My Grandma Mary, my mom’s mom, was a warm and fiercely independent woman who raised three kids completely on her own. Frugal by necessity, she kept the original receipts and packaging for every purchase, and cared for her things as if she might return them to the store at any time.
The year she died was the year I started law school. Katie and I took the Alaska Ferry down to Washington that fall, and I moved into a house in North Seattle. At the same time, my family was working on clearing out Grandma’s house to put it on the market. I had no furniture, and because of the timing rather than a bequest, I was the lucky recipient of Grandma’s couch.
In Grandma’s house the couch was in the parlor–a fancy room in an otherwise unfancy house. I really only remember one thing about the couch in her house: it was covered in plastic. When I got the couch, it was gleaming white, not a stain, smudge, or loose thread.
In my house there is no room reserved for things that are fancy, no parlor or formal dining room. I didn’t keep the couch covered in plastic. I did try for a brief time to keep the animals off the couch, but that didn’t last very long. Because really, I like to cuddle with my animals, and where better to do that than the couch? But the lack of plastic plus creatures has taken its toll.
I cringe when I think about how carefully my Grandma preserved this couch for all of those years, and what a symbol of accomplishment it must have been to her. In the thirteen years I’ve had it, the upholstery has torn in multiple places. I’ve flipped the cushions to hide stains, only to reveal an earlier stain that I’d dealt with in the same way. My dog Cora, smelling an ill-fated dobbin, chewed off most of the trim to get to the glue.
It may have seen better days, but I do cherish this old couch. I love its swoopy lines and carved feet and arms. I love that it’s long and comfortable enough for a nap. Most of all, I love that it belonged to Grandma Mary. I like to think that my daughter is touching the same spot that Grandma Mary did, even if it is with peanut butter smudged hands.
I hope that Grandma would be pleased by how much we love this couch, even if we show that love by using it instead of keeping it perfectly preserved. The kantha quilt covers the worst of the tears and for now I like the way it looks tucked into the cushions–it goes with my world-traveling granny chic style. But reupholstering the couch is a project for the not so distant future. Obviously I need to use a durable fabric, and even then I can probably only reasonably expect another thirteen years at the rate we’re going.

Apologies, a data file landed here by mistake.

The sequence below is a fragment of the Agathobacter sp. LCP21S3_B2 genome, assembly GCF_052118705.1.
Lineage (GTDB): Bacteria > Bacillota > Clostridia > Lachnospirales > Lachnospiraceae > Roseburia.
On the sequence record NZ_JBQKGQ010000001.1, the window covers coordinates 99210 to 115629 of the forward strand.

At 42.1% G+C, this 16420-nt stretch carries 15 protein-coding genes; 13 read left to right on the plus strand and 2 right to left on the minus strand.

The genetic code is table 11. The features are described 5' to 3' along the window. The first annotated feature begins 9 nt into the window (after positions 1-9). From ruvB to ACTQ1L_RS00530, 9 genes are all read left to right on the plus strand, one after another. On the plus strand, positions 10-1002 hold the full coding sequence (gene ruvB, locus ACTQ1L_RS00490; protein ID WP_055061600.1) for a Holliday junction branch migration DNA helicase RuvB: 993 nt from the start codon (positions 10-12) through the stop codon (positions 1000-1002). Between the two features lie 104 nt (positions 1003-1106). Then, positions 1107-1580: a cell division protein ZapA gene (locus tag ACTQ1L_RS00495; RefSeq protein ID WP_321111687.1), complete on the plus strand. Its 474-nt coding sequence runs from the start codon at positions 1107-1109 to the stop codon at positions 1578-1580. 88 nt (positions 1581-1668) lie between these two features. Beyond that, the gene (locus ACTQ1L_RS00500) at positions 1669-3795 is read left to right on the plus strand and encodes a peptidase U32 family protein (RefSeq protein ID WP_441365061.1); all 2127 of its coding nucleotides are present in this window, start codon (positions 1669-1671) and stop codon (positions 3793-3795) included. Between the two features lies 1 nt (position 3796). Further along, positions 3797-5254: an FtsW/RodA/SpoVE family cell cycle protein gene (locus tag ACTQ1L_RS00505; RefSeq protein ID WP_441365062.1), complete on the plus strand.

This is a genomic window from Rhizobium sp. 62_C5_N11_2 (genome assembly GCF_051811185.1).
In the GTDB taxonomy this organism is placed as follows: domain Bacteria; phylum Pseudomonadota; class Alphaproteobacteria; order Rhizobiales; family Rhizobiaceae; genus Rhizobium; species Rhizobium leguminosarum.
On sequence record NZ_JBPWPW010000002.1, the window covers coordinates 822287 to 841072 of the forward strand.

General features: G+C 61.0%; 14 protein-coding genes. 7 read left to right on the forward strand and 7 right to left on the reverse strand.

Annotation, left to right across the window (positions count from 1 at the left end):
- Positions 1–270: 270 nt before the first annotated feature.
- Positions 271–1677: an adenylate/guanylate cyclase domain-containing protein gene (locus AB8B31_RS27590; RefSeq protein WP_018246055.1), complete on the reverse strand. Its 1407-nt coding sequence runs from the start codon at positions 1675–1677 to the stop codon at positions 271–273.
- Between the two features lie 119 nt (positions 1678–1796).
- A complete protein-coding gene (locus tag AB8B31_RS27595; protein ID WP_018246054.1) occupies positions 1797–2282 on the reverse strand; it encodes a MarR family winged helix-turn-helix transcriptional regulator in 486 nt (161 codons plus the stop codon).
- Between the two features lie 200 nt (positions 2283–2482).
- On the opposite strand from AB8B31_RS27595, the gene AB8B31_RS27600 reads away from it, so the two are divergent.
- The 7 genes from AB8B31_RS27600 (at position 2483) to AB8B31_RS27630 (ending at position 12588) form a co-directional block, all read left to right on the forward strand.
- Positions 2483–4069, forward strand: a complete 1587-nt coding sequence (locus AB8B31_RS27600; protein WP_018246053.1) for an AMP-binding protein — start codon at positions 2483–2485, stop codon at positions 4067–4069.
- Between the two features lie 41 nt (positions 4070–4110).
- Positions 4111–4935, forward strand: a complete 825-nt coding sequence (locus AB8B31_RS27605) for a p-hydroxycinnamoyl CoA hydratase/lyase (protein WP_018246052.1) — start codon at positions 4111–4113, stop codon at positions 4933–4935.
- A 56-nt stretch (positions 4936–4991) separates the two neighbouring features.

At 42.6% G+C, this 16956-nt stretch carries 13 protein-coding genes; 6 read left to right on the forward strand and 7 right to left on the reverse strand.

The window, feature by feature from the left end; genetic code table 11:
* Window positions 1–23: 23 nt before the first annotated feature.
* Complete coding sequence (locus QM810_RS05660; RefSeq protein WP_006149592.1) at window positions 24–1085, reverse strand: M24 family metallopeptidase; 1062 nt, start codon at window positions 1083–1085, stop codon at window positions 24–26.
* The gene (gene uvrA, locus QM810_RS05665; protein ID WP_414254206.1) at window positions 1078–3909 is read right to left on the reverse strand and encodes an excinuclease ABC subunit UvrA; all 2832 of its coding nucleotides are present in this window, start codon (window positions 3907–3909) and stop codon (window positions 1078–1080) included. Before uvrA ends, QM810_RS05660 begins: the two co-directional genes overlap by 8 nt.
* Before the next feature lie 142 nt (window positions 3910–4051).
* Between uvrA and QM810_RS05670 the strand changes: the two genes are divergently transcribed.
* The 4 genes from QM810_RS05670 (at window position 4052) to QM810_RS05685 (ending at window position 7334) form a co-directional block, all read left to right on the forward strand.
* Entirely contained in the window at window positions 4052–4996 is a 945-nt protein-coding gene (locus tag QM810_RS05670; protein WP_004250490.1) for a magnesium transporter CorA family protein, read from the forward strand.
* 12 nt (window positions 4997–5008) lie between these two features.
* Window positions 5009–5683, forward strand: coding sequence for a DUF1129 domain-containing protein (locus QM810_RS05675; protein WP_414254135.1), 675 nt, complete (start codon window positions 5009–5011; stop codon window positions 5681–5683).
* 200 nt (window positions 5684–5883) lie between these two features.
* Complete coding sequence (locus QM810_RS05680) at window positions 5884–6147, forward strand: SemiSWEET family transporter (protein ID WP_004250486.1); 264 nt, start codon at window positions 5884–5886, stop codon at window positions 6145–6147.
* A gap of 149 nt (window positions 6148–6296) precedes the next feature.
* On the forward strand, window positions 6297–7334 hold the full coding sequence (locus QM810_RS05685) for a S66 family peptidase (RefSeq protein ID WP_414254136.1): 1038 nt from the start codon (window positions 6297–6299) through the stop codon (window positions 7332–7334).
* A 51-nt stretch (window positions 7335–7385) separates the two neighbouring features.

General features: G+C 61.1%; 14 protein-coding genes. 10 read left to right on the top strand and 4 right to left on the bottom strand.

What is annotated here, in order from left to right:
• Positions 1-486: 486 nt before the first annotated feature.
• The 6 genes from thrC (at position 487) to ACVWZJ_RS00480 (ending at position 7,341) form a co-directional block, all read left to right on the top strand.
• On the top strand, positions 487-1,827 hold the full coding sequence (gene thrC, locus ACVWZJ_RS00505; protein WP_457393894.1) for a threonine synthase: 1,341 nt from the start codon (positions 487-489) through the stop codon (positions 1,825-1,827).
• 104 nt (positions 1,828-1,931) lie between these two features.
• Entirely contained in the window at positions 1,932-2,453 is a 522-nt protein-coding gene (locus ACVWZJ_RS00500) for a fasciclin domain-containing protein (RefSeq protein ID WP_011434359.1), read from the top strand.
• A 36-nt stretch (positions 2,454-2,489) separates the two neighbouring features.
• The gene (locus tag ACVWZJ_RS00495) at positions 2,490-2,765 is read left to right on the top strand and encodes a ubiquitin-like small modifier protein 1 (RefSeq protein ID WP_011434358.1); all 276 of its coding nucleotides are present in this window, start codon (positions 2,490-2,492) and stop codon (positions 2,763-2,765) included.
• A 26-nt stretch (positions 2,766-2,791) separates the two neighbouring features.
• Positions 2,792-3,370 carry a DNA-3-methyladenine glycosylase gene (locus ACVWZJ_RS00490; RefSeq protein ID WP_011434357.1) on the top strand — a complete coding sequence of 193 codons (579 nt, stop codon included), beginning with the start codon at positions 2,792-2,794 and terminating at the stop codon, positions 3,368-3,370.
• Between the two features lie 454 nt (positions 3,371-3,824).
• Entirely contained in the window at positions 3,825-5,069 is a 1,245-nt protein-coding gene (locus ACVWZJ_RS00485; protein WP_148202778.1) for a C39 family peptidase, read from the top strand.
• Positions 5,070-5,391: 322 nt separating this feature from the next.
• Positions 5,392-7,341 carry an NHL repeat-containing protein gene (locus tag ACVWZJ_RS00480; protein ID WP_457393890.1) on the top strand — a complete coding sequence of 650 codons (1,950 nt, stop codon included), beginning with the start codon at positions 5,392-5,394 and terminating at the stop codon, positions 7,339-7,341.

Here are some thoughts for its next incarnation:
I love mustard, condiment and color alike. The color of this couch is insane and that is fine by me. I like the single seat cushion, but this one has a marine upholstery look to it that isn’t particularly inviting. Down wrapped foam is probably the way to go.
Mercy. The company that reupholstered this beauty, Chairloom, has tons of examples that set my mind spinning. I am crazy for the way that they took the legs, back, and arms down to the raw wood. It makes it look so much fresher. I would love to sink into those fluffy cushions and rest my cheek on that northern sea blue-grey linen. You know who else loves linen, or textured fabric of any kind? This guy:
Remember Ruthie Sommers’s amazing couch from the inaugural edition of Domino? This cover is from 2005, which I think proves that a bold choice is sometimes the most enduring. And look, she has a dog too, right? (I acknowledge that a dog is not the same as two dogs and two cats but still). I would love to do something like this, but it would mean all new everything to pair with it, and that I’m not up for.
Here’s another inspiring reupholstery job from Chairloom, my number one favorite option that I’ve seen so far:
Again, the raw wood. I’m also crazy for the way the hand-drawn looking geometric print contrasts with the formal stature of this classic couch. Plus the pattern would help to conceal inevitable stains, and the blue and white would fit right in in my living room. I think Grandma would like it, too.
How do you balance real life, stains, snags and all, against having beautiful and cherished furniture? Care to vote on which option I should lean toward? I’d love to hear your opinion on this one!